More Singaporeans find jobs, but long-term unemployment rate rises: MOM

The MOM expects labour demand to pick up in the second half of the year, in line with seasonal hiring. ST PHOTO: JAMIE KOH

SINGAPORE - More Singaporeans found jobs in the first half of this year than in the first six months of 2017, with local employment growth 1.5 times higher.

However, the latest Manpower Ministry (MOM) statistics released on Thursday (Sept 13) also showed that the long-term unemployment rate edged up.

The MOM said in its latest report that local employment, which rose by 6,500, was boosted mainly by expansion in the services sector - community, social and personal services; financial and insurance services; information and communications; and transportation and storage.

The long-term unemployment rate, which measures the proportion of the resident labour force that has been unemployed for at least 25 weeks, grew from 0.7 per cent in March to 0.8 per cent in June. This remains within the range observed in the last two years.

At the same time, the resident unemployment rate rose from 2.8 per cent in March to 2.9 per cent in June - after a general downward trend since June 2017.

"This occurred as more persons entered the labour force to look for work," the MOM said.

Meanwhile, the number of retrenchments declined to 5,350 in the first half of the year, lower than the 7,640 lay-offs in the first half of last year.

"Restructuring and reorganisation remained the top reasons for retrenchment across industries," the report said.

Job vacancies rose to a three-year high of 56,700 in June, up from 53,900 in March.

Overall labour productivity rose by 3.9 per cent, supported by the manufacturing, financial and insurance services, accommodation and food services, and wholesale and retail trade sectors.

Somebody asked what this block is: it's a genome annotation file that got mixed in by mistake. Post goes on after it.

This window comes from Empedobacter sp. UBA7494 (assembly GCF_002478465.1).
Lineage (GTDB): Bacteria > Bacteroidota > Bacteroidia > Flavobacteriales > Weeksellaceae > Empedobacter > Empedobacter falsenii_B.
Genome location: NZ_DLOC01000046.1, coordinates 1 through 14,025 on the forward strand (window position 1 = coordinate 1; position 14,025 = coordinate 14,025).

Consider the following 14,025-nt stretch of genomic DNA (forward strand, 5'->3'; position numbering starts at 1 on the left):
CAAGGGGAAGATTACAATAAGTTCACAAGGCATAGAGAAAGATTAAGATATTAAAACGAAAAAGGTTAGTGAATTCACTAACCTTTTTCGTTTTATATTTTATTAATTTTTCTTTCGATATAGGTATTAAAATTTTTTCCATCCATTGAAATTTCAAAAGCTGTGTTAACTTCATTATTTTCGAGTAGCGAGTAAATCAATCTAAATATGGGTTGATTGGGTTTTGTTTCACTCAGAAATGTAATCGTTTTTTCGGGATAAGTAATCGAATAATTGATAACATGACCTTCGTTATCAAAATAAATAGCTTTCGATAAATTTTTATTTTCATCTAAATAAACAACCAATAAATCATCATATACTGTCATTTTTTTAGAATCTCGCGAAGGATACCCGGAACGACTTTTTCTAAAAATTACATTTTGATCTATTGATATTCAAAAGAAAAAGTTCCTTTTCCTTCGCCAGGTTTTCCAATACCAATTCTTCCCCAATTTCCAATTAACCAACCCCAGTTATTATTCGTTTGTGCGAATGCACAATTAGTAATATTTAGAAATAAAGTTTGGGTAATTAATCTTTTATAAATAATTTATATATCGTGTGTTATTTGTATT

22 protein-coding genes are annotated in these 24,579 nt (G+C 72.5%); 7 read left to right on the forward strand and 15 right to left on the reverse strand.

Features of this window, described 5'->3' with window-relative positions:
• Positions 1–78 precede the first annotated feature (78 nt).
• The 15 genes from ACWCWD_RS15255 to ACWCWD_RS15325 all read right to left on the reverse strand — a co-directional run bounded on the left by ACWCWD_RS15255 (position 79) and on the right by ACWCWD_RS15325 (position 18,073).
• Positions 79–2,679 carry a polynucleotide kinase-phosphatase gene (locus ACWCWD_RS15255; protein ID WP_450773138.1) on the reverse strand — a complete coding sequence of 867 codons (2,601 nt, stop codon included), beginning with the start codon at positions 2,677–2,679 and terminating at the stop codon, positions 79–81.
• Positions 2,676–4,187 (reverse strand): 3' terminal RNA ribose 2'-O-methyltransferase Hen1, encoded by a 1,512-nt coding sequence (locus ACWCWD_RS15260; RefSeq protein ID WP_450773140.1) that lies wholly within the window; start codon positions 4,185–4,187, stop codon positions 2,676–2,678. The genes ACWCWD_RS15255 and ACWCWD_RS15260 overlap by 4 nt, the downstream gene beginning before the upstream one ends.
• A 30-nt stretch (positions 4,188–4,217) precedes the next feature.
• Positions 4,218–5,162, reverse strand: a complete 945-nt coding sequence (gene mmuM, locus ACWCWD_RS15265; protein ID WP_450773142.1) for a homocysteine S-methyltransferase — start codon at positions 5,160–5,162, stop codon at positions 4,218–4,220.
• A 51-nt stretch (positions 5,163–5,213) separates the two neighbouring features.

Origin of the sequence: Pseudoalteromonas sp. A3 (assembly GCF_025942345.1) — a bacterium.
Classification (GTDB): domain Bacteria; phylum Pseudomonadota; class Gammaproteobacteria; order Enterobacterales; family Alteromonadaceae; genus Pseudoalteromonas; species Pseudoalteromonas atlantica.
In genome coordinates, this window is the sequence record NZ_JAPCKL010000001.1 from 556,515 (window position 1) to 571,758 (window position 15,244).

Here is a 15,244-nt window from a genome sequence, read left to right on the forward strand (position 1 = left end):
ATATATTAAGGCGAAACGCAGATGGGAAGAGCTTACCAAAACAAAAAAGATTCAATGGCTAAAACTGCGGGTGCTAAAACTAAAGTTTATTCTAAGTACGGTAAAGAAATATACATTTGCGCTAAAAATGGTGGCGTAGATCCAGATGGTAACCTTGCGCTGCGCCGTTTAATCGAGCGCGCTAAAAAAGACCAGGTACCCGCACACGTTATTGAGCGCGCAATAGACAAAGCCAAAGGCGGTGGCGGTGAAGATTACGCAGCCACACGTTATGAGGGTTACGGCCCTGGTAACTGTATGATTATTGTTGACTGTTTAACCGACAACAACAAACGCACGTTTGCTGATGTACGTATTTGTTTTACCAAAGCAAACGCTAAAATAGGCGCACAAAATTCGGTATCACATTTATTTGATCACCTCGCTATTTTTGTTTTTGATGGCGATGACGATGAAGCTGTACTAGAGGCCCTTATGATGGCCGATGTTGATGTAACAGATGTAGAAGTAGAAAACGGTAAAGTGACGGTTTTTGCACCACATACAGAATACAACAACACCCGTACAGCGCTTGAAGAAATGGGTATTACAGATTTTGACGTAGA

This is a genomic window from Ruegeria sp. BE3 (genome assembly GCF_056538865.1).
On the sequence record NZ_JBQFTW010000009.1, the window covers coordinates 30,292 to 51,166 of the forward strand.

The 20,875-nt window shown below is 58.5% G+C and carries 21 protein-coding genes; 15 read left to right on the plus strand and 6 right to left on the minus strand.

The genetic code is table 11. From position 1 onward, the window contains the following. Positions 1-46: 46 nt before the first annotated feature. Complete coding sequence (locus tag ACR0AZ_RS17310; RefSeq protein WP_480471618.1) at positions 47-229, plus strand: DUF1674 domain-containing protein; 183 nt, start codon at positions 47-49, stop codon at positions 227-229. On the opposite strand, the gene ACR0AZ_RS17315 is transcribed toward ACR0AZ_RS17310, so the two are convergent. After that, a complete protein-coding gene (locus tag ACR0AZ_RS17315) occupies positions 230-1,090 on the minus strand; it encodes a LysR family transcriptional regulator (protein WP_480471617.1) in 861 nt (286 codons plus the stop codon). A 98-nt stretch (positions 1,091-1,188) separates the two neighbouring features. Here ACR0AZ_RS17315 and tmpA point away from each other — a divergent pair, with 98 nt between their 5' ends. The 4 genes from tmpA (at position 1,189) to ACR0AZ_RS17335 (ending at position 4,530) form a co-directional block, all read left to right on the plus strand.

On the performance and outlook for different industries, the MOM said employment in the manufacturing sector continued to fall, due to a decrease in work permit holders in the marine shipyard sector.

It continued to be weighed down by subdued demand for the new building of oil rigs, and the MOM said it expects the segment to continue seeing negative employment growth, due to weak demand faced by local shipyards and firms producing oilfield and gasfield equipment.

Excluding the marine shipyard segment, employment in manufacturing grew by 1,000.

Employment construction contracted by 6,400 amid continued weakness in construction activity. The decrease was mainly from work permit holders, and the sector is expected to remain lacklustre for the rest of the year.

The MOM expects labour demand to pick up in the second half of the year, in line with seasonal hiring, with jobs available in areas such as information and communications, financial and insurance services, and healthcare, among others.

"In the medium term, labour supply will remain tight," the MOM added. "Local workforce growth will remain modest due to underlying demographics trends, while foreign workforce growth will continue to be moderated."

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